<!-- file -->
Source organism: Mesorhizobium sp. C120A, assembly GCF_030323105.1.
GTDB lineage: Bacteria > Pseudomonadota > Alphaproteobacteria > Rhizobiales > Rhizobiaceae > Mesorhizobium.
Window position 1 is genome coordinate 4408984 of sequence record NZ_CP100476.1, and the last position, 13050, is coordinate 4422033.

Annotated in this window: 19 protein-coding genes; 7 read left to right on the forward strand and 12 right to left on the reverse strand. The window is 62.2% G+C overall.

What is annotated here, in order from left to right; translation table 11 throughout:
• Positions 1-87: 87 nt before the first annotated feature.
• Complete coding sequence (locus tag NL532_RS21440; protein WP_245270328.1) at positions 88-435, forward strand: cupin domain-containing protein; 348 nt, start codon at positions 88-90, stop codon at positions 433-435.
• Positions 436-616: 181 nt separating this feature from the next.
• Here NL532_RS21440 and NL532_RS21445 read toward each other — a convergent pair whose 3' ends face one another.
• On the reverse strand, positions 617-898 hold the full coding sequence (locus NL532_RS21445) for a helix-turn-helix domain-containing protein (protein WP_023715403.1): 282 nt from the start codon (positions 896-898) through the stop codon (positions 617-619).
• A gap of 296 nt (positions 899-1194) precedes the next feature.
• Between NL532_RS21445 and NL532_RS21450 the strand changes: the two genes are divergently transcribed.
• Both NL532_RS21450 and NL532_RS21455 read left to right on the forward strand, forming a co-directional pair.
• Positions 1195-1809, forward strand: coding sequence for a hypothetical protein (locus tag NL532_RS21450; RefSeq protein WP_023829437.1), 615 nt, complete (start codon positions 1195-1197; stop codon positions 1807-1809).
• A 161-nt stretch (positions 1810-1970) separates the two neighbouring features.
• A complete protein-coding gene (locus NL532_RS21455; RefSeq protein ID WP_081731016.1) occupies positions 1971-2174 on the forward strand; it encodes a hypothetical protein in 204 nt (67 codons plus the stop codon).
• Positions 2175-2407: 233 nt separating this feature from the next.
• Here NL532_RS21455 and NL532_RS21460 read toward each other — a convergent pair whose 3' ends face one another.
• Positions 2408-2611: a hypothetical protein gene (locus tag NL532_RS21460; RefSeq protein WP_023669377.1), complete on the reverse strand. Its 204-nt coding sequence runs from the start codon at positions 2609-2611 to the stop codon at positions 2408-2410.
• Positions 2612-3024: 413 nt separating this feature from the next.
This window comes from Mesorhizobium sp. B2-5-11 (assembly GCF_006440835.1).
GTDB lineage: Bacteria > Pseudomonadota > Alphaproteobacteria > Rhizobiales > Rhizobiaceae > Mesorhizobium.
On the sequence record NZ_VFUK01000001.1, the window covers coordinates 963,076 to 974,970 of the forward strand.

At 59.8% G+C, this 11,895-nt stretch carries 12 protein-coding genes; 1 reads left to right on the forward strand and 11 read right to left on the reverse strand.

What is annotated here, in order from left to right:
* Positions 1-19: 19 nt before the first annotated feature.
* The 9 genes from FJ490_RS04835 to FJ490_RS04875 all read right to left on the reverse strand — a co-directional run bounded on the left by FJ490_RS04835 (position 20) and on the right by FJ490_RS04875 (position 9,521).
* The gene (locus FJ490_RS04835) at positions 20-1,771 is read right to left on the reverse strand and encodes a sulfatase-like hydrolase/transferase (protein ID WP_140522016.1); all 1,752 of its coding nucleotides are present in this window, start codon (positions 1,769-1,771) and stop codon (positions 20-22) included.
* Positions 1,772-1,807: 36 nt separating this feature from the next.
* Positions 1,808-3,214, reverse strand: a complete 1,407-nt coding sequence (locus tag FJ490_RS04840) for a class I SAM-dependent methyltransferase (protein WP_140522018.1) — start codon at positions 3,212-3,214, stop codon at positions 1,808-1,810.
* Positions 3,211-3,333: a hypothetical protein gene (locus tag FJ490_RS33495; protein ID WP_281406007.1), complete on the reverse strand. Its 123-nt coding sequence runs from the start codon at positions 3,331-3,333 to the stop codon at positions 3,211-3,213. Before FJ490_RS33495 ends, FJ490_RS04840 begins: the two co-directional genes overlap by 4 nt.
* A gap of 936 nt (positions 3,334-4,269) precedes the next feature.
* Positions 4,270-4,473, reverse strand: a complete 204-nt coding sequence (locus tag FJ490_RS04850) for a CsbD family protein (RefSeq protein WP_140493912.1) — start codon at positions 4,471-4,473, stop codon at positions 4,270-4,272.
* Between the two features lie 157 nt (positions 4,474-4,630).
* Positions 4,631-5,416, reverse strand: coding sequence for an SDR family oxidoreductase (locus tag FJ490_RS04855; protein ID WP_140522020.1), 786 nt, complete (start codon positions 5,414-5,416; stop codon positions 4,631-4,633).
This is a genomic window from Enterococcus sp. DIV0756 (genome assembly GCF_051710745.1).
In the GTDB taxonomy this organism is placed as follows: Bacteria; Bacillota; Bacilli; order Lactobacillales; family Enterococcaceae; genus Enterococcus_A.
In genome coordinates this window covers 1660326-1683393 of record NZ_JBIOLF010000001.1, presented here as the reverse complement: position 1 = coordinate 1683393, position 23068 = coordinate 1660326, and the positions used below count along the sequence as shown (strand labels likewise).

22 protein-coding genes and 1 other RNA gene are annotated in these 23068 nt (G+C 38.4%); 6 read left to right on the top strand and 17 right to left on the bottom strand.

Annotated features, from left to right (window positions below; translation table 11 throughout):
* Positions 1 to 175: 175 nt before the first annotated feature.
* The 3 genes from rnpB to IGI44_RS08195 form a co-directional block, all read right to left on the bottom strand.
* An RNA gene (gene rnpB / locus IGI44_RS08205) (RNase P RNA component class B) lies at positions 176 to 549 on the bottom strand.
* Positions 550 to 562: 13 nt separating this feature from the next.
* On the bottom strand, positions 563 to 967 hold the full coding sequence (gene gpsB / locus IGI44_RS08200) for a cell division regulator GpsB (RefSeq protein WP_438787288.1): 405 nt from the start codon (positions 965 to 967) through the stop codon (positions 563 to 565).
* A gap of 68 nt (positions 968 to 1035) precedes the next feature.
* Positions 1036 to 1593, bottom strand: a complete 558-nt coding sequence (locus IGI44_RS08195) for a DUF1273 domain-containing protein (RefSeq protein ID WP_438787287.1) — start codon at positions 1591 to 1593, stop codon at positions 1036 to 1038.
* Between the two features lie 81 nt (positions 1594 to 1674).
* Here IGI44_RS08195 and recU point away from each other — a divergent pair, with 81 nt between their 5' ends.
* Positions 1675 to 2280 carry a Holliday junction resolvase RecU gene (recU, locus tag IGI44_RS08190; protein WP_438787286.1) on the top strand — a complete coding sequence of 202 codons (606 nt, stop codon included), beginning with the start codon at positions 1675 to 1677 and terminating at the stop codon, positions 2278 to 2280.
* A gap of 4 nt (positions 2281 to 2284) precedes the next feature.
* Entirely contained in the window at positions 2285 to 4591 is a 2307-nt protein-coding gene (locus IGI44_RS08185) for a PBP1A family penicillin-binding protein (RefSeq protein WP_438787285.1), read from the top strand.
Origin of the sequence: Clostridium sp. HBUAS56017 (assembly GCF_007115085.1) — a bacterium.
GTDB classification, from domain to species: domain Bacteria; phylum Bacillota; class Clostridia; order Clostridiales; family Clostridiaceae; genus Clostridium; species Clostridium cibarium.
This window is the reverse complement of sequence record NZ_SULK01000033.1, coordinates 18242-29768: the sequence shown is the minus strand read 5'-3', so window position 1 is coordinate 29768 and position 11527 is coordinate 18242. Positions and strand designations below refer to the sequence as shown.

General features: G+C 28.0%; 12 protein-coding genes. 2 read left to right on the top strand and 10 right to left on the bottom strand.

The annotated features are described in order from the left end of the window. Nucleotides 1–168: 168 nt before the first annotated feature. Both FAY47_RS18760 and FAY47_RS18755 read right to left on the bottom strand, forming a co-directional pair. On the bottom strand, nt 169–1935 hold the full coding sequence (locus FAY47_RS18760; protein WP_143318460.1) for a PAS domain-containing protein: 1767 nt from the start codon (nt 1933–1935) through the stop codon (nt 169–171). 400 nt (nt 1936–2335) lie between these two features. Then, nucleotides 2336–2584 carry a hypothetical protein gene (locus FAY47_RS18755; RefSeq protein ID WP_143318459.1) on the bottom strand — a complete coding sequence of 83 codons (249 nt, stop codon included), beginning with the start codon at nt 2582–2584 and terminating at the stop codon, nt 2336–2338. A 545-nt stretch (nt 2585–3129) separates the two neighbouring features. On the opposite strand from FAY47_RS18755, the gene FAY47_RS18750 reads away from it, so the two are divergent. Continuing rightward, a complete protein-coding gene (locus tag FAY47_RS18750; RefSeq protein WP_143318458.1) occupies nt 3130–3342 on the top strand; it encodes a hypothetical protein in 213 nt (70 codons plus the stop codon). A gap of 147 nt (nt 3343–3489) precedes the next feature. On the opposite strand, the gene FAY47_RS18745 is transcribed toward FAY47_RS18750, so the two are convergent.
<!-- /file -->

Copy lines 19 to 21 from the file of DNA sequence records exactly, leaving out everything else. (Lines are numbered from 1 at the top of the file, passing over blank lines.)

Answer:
• Positions 2408-2611: a hypothetical protein gene (locus tag NL532_RS21460; RefSeq protein WP_023669377.1), complete on the reverse strand. Its 204-nt coding sequence runs from the start codon at positions 2609-2611 to the stop codon at positions 2408-2410.
• Positions 2612-3024: 413 nt separating this feature from the next.
This window comes from Mesorhizobium sp. B2-5-11 (assembly GCF_006440835.1).